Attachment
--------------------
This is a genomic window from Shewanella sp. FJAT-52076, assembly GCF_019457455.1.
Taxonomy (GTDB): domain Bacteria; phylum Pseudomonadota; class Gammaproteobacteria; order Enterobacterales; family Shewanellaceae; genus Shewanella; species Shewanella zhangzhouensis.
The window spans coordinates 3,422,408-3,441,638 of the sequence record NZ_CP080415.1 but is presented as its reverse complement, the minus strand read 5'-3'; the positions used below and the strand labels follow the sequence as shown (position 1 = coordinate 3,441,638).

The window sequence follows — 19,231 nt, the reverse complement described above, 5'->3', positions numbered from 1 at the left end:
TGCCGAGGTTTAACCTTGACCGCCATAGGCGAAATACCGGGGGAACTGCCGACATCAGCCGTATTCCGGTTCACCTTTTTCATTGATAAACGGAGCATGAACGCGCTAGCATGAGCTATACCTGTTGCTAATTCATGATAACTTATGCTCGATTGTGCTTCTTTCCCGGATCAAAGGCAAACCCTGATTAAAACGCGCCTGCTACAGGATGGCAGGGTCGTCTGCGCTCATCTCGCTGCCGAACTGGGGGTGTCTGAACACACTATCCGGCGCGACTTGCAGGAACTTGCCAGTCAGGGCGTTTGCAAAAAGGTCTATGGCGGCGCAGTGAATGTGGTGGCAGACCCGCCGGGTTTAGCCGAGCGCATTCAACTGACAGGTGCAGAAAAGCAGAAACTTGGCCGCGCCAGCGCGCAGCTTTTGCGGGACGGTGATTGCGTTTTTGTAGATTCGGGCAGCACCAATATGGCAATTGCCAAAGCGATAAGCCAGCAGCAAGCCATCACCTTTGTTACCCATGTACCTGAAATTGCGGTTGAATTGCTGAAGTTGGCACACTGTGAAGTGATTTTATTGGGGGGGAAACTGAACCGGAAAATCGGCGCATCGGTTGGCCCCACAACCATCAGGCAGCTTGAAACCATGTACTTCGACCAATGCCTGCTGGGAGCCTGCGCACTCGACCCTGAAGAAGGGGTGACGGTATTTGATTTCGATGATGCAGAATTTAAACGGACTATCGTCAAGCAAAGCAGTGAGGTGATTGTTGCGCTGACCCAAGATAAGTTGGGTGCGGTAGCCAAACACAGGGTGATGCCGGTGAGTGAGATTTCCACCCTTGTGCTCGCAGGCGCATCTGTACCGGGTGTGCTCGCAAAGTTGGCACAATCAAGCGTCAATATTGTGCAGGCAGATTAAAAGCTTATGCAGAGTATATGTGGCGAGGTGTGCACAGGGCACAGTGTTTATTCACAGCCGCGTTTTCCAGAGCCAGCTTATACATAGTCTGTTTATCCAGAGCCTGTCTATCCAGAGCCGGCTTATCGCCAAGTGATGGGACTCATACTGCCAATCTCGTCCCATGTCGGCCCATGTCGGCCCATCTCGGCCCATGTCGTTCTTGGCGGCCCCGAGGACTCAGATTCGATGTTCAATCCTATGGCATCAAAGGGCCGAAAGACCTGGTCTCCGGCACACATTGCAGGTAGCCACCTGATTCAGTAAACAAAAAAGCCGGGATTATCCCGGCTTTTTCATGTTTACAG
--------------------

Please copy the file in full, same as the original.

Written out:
This is a genomic window from Shewanella sp. FJAT-52076, assembly GCF_019457455.1.
Taxonomy (GTDB): domain Bacteria; phylum Pseudomonadota; class Gammaproteobacteria; order Enterobacterales; family Shewanellaceae; genus Shewanella; species Shewanella zhangzhouensis.
The window spans coordinates 3,422,408-3,441,638 of the sequence record NZ_CP080415.1 but is presented as its reverse complement, the minus strand read 5'-3'; the positions used below and the strand labels follow the sequence as shown (position 1 = coordinate 3,441,638).

The window sequence follows — 19,231 nt, the reverse complement described above, 5'->3', positions numbered from 1 at the left end:
TGCCGAGGTTTAACCTTGACCGCCATAGGCGAAATACCGGGGGAACTGCCGACATCAGCCGTATTCCGGTTCACCTTTTTCATTGATAAACGGAGCATGAACGCGCTAGCATGAGCTATACCTGTTGCTAATTCATGATAACTTATGCTCGATTGTGCTTCTTTCCCGGATCAAAGGCAAACCCTGATTAAAACGCGCCTGCTACAGGATGGCAGGGTCGTCTGCGCTCATCTCGCTGCCGAACTGGGGGTGTCTGAACACACTATCCGGCGCGACTTGCAGGAACTTGCCAGTCAGGGCGTTTGCAAAAAGGTCTATGGCGGCGCAGTGAATGTGGTGGCAGACCCGCCGGGTTTAGCCGAGCGCATTCAACTGACAGGTGCAGAAAAGCAGAAACTTGGCCGCGCCAGCGCGCAGCTTTTGCGGGACGGTGATTGCGTTTTTGTAGATTCGGGCAGCACCAATATGGCAATTGCCAAAGCGATAAGCCAGCAGCAAGCCATCACCTTTGTTACCCATGTACCTGAAATTGCGGTTGAATTGCTGAAGTTGGCACACTGTGAAGTGATTTTATTGGGGGGGAAACTGAACCGGAAAATCGGCGCATCGGTTGGCCCCACAACCATCAGGCAGCTTGAAACCATGTACTTCGACCAATGCCTGCTGGGAGCCTGCGCACTCGACCCTGAAGAAGGGGTGACGGTATTTGATTTCGATGATGCAGAATTTAAACGGACTATCGTCAAGCAAAGCAGTGAGGTGATTGTTGCGCTGACCCAAGATAAGTTGGGTGCGGTAGCCAAACACAGGGTGATGCCGGTGAGTGAGATTTCCACCCTTGTGCTCGCAGGCGCATCTGTACCGGGTGTGCTCGCAAAGTTGGCACAATCAAGCGTCAATATTGTGCAGGCAGATTAAAAGCTTATGCAGAGTATATGTGGCGAGGTGTGCACAGGGCACAGTGTTTATTCACAGCCGCGTTTTCCAGAGCCAGCTTATACATAGTCTGTTTATCCAGAGCCTGTCTATCCAGAGCCGGCTTATCGCCAAGTGATGGGACTCATACTGCCAATCTCGTCCCATGTCGGCCCATGTCGGCCCATCTCGGCCCATGTCGTTCTTGGCGGCCCCGAGGACTCAGATTCGATGTTCAATCCTATGGCATCAAAGGGCCGAAAGACCTGGTCTCCGGCACACATTGCAGGTAGCCACCTGATTCAGTAAACAAAAAAGCCGGGATTATCCCGGCTTTTTCATGTTTACAG